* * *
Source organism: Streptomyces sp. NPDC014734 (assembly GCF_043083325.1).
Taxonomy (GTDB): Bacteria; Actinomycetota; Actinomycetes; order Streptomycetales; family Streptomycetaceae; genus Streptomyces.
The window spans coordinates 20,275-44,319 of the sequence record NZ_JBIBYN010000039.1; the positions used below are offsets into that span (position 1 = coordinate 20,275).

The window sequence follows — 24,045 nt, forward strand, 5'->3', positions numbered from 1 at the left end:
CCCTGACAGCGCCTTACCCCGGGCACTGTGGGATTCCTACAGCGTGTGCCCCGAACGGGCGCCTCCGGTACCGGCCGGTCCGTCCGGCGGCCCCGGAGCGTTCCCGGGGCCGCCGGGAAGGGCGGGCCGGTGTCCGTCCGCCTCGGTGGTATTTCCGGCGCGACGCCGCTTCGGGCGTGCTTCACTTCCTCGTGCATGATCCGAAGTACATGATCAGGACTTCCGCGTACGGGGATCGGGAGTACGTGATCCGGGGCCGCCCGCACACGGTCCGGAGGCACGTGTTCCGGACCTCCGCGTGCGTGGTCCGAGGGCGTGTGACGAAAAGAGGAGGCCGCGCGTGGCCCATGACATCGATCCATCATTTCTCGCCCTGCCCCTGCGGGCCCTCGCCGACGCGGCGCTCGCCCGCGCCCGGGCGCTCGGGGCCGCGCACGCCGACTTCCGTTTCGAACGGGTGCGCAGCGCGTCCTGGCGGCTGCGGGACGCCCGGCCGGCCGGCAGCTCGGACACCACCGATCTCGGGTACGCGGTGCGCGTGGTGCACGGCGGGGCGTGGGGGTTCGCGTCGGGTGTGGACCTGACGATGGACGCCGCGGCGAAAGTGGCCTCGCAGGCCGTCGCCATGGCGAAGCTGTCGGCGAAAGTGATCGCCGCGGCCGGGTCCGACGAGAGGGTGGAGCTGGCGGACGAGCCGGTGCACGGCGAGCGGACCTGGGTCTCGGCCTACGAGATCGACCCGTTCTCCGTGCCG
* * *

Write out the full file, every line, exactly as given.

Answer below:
Source organism: Streptomyces sp. NPDC014734 (assembly GCF_043083325.1).
Taxonomy (GTDB): Bacteria; Actinomycetota; Actinomycetes; order Streptomycetales; family Streptomycetaceae; genus Streptomyces.
The window spans coordinates 20,275-44,319 of the sequence record NZ_JBIBYN010000039.1; the positions used below are offsets into that span (position 1 = coordinate 20,275).

The window sequence follows — 24,045 nt, forward strand, 5'->3', positions numbered from 1 at the left end:
CCCTGACAGCGCCTTACCCCGGGCACTGTGGGATTCCTACAGCGTGTGCCCCGAACGGGCGCCTCCGGTACCGGCCGGTCCGTCCGGCGGCCCCGGAGCGTTCCCGGGGCCGCCGGGAAGGGCGGGCCGGTGTCCGTCCGCCTCGGTGGTATTTCCGGCGCGACGCCGCTTCGGGCGTGCTTCACTTCCTCGTGCATGATCCGAAGTACATGATCAGGACTTCCGCGTACGGGGATCGGGAGTACGTGATCCGGGGCCGCCCGCACACGGTCCGGAGGCACGTGTTCCGGACCTCCGCGTGCGTGGTCCGAGGGCGTGTGACGAAAAGAGGAGGCCGCGCGTGGCCCATGACATCGATCCATCATTTCTCGCCCTGCCCCTGCGGGCCCTCGCCGACGCGGCGCTCGCCCGCGCCCGGGCGCTCGGGGCCGCGCACGCCGACTTCCGTTTCGAACGGGTGCGCAGCGCGTCCTGGCGGCTGCGGGACGCCCGGCCGGCCGGCAGCTCGGACACCACCGATCTCGGGTACGCGGTGCGCGTGGTGCACGGCGGGGCGTGGGGGTTCGCGTCGGGTGTGGACCTGACGATGGACGCCGCGGCGAAAGTGGCCTCGCAGGCCGTCGCCATGGCGAAGCTGTCGGCGAAAGTGATCGCCGCGGCCGGGTCCGACGAGAGGGTGGAGCTGGCGGACGAGCCGGTGCACGGCGAGCGGACCTGGGTCTCGGCCTACGAGATCGACCCGTTCTCCGTGCCG